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Investigating the therapeutic potential of REV-ERB⍺ activation in chronic inflammatory diseases




Makhija, Sangeet

Type of Degree

PhD Dissertation


Biological Sciences

Restriction Status


Restriction Type

Auburn University Users

Date Available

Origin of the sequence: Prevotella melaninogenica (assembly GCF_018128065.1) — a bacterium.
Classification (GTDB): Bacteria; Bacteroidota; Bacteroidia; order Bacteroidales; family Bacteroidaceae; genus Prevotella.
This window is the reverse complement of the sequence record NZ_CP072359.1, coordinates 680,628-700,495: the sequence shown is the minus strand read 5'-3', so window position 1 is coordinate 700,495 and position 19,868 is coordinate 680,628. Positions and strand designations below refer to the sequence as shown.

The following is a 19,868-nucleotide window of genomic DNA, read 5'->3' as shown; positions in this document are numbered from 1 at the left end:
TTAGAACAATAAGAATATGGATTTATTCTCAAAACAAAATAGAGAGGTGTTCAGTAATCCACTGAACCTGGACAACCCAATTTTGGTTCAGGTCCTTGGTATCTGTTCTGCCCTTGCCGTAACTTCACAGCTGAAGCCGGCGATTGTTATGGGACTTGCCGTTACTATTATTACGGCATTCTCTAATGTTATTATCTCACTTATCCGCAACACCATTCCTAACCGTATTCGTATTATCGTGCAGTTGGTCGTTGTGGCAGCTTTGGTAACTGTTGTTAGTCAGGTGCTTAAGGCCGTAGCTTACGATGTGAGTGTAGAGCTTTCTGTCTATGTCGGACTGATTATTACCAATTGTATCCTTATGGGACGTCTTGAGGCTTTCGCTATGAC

Metabolic-associated steatohepatitis (MASH) is a metabolic disease of the liver, that manifests itself as steatohepatitis, inflammation, and fibrosis. It has the potential to progress to cirrhosis and hepatocellular carcinoma if uncontrolled. Currently, there is no effective treatment strategy except lifestyle changes. It is imperative to develop therapeutics against MASH and alleviate the leading cause of liver transplants across the world. We and others have shown that nuclear receptor REV-ERB plays a significant protective role in liver biology by acting as a transcriptional repressor of important genes involved in metabolism, inflammation, and fibrosis. While we have shown that in-vivo administration of REV-ERB agonist SR9009 is able to alleviate symptoms of MASH such as inflammation and fibrosis, we are yet to find out its mechanism of action. Additionally, SR9009 has its limitations in terms of solubility and efficacy. In this dissertation, we utilize a relatively novel REV-ERB agonist STL1267 and explore its efficacy in the treatment of MASH. We also explore its mechanism of action using in-vitro and in-vivo mouse models. We found that STL1267 is more effective in treating MASH, with increased reduction in triglycerides, inflammation, and fibrosis. We were able to show that REV-ERB agonism acts via metabolically reprogramming energy metabolism in cells associated with MASH. It reduces mitochondrial metabolism, and alleviates metabolic stress, reducing the further downstream effects such as oxidative stress, mitochondrial dysfunction, inflammation, and fibrosis in cells such as hepatocytes, stellate cells, and macrophages.